Backgrounds, attitudes and motivations of six classes of Asian women in the United States.

by Andrew Shiung


Parsing Asian Women

henever a discussion arises about Asian women in America, I am amused, amazed and, sooner or later, annoyed. No one seems able to attain common ground when talking about Asian women. More likely than not, that's because each has in mind a different socio-economic segment. Obviously, any effort at sorting human beings into classes commits every sin of generalization. But that's the only way to dispel some of the confusion that clouds understanding of Asian women in America. Insight is only achieved by seeking patterns.

     At a minimum classification provides a rudimentary vocabulary with which to compare notes. As with women of other races, I've found that the attitudes of Asian women toward race, status, money and men are almost invariably dictated by socioeconomics. Obviously many women succeed in defying neat categorization. To those individuals, my apologies.

1. Asian American Princesses

Origin: Born in the U.S. or immigrated before the age of 12.

Socioeconomic Status: Parents are successful entrepreneurs, investors, executives, professionals and academics. Typically pursue careers in media, marketing, law, finance or the arts.

Language: Native English fluency with little or no Asian language ability.

Education: One or more degrees from respected universities.

Attitude toward Money: Grew up with material comfort or luxury and are secure enough to resist flaunting obvious status symbols. Are turned off by people who feel a need to flaunt money or status symbols.

Attitude toward Race: Are comfortable with Asian heritage but prefer to be low-key about race. Are conscious of a culture gap with other classes of Asian Americans but make an effort to identify with them and to be supportive. Are aware of racial prejudices among Whites and other ethnicities, but are generally more understanding and tolerant toward all races. When it comes to socializing, they gravitate toward others from the same socio-economic level.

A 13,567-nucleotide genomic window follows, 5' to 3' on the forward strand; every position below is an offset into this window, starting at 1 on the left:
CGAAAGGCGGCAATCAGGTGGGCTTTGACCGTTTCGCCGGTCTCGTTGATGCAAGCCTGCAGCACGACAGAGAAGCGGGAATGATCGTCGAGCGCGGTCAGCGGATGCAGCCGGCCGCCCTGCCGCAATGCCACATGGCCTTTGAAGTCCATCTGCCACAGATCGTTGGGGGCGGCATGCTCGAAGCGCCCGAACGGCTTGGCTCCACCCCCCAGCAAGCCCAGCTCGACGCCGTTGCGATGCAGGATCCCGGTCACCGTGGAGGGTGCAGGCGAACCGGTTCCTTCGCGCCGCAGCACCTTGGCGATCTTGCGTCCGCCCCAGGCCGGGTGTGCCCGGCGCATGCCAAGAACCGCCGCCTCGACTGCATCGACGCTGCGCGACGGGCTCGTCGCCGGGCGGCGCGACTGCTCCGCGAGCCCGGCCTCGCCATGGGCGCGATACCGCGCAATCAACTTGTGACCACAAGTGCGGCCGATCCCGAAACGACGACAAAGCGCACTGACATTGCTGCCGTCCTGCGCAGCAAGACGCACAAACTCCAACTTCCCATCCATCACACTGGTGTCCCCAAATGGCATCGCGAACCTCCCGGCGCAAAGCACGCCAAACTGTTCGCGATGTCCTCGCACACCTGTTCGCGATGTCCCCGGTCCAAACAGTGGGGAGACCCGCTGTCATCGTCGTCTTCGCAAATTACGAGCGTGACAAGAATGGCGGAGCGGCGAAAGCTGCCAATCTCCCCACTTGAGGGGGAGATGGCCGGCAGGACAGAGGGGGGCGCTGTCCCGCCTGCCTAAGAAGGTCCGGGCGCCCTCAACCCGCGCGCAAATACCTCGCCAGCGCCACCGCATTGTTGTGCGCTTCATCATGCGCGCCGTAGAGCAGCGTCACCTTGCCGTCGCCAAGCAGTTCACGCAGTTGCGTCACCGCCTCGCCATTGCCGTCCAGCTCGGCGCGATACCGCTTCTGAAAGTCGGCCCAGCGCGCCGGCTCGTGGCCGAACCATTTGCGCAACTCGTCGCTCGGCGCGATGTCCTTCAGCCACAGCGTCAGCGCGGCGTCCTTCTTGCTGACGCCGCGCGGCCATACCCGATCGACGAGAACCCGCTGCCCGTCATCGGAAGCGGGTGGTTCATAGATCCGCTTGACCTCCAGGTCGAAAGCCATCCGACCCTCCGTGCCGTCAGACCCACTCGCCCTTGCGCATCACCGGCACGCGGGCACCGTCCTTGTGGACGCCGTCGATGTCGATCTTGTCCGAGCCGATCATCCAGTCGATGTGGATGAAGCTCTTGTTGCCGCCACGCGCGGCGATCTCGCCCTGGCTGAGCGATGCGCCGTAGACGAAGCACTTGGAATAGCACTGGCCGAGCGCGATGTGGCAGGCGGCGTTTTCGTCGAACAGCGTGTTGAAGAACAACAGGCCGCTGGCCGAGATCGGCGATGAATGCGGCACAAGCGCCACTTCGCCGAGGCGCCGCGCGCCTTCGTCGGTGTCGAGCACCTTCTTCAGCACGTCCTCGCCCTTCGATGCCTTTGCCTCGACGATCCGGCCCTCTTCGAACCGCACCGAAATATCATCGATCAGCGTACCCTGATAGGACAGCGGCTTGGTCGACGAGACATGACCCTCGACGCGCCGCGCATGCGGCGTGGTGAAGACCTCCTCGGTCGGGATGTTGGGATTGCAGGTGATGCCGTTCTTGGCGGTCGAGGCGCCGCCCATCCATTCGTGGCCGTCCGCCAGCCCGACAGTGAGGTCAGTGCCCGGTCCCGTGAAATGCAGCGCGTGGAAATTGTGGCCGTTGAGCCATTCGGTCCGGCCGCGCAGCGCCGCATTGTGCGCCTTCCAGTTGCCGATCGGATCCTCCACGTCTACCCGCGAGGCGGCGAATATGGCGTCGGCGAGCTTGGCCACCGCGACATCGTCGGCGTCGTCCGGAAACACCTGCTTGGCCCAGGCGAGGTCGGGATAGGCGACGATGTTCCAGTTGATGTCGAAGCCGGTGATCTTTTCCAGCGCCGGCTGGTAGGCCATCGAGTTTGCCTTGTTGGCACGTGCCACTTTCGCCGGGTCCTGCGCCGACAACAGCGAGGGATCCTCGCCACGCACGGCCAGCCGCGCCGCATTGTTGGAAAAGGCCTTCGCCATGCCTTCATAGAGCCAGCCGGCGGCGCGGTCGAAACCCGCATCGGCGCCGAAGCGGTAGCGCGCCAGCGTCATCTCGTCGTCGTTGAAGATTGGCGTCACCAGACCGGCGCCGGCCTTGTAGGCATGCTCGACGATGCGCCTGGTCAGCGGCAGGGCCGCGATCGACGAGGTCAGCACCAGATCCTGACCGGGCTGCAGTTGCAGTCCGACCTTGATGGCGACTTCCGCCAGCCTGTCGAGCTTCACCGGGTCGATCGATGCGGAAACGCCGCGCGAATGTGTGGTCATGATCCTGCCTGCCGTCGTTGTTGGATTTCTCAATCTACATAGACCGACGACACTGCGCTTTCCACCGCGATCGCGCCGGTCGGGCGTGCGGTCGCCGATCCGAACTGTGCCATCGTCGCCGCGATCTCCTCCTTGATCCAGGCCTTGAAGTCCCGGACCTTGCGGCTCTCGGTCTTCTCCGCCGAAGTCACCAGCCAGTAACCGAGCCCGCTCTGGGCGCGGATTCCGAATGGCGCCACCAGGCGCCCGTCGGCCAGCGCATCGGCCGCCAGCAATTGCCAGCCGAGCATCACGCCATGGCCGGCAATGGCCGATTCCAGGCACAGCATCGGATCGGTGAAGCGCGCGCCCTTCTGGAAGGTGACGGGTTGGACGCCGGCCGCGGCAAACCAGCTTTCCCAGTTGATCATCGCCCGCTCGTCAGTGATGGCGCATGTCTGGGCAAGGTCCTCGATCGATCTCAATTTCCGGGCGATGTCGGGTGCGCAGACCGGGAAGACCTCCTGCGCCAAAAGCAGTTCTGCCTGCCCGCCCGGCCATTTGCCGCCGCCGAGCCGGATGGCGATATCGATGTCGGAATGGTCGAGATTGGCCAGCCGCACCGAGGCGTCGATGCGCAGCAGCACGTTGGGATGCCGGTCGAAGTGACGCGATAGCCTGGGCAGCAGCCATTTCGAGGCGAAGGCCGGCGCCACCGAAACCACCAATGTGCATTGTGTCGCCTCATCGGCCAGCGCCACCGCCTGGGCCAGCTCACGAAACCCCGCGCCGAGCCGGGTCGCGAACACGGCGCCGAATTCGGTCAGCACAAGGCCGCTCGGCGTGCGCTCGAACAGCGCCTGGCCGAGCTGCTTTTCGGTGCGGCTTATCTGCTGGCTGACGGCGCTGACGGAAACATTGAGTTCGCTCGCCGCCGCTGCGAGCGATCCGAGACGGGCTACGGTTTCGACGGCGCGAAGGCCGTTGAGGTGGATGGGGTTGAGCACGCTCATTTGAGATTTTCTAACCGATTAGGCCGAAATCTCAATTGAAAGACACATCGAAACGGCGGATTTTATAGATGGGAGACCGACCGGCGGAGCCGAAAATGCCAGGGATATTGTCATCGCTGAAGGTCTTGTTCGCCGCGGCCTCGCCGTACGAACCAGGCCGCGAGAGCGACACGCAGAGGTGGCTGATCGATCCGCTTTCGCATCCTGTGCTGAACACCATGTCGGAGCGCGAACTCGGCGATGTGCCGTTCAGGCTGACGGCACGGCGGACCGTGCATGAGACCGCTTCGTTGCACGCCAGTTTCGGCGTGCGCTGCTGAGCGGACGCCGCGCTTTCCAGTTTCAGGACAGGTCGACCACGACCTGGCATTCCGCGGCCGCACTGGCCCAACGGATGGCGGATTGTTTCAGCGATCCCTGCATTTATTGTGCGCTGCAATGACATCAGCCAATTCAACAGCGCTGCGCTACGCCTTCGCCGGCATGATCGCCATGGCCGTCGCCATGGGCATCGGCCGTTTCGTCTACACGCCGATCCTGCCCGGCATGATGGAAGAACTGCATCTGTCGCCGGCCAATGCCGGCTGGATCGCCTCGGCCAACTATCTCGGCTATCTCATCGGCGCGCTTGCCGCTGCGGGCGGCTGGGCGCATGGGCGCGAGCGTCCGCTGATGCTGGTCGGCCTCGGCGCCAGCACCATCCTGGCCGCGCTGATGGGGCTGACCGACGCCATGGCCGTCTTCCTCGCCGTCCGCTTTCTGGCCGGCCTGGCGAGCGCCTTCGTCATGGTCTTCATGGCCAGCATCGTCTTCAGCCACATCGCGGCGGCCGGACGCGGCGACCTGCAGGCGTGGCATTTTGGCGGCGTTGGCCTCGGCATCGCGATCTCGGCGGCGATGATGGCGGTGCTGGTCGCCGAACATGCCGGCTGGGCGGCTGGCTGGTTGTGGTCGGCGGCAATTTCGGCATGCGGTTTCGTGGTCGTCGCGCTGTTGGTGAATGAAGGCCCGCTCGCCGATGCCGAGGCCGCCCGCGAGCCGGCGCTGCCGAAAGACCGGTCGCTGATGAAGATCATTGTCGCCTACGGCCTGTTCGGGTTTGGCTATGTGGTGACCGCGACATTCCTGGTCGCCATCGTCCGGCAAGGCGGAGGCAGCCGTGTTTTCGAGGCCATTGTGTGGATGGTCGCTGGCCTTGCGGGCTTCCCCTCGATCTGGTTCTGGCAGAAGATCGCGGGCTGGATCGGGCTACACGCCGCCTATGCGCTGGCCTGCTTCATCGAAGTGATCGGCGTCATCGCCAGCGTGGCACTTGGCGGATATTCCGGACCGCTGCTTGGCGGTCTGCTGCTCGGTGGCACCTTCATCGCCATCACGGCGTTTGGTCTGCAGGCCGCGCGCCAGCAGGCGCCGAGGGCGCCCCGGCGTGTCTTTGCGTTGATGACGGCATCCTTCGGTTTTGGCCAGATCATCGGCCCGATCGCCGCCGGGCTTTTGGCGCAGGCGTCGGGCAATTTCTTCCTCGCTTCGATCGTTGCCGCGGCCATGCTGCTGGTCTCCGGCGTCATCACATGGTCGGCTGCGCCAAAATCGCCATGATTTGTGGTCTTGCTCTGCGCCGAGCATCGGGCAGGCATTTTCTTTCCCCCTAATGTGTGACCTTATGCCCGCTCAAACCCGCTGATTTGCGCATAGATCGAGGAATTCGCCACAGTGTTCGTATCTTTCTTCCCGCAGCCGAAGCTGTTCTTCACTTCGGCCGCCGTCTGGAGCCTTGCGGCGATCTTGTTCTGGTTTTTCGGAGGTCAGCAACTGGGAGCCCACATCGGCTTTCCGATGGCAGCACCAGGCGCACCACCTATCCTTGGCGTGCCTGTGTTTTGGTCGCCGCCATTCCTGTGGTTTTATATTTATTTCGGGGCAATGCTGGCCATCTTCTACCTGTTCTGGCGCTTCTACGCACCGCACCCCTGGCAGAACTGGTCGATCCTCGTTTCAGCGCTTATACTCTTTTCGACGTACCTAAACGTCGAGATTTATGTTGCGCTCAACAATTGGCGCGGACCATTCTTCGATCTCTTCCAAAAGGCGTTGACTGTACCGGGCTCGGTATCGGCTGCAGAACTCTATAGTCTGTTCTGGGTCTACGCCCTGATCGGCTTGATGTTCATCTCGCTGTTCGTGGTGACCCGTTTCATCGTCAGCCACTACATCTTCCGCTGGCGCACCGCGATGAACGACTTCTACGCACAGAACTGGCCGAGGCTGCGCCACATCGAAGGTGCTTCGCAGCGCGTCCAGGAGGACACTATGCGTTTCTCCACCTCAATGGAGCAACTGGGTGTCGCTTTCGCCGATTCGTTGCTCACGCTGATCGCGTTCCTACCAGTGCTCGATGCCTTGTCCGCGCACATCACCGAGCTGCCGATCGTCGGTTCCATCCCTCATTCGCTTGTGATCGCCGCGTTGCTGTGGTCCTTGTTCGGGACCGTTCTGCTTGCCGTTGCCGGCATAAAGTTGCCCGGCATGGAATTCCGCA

Attitude toward Men: Are impressed by men who are secure enough not to show off and have the cultural awareness to see each woman as a unique individual rather than a racial type. Asian American Princesses are offended when lumped with Asian women from lower classes and often privately see themselves as sharing more in common with upper-class white women.

Estimated Share of Asian Single Adult Female Population in U.S.: 8%.


2. Transpacific Princesses

Origin: Immigrated after the age of 12.

Language: Accented or stilted English with fluency in Asian language.

Education: One or more degrees from top or second-tier universities and proficiency with a musical instrument.

Socioeconomic Status: Parents are successful entrepreneurs, professionals or high-level corporate executives. Some parents continue to live overseas but send children to study in the U.S. and establish a second home. Pursue attainment in arts and culture, often as stepping stone to marriage.

Attitude toward Money: Have grown up with material comfort or luxury, but coming from societies in which most wealth is of recent vintage, transpacific Princesses assert their status through conspicuous consumption. They are drawn mostly to people with money or those who have attained social or cultural distinction. Most tpac princesses come from families with money but not necessarily social status in their homelands. Consequently, they entertain hopes of improving their social position in the U.S. the way turn-of-the-century American heiresses sought European titles. PAGE 2

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“Asian American Princesses are offended when lumped with Asian women from lower classes.”

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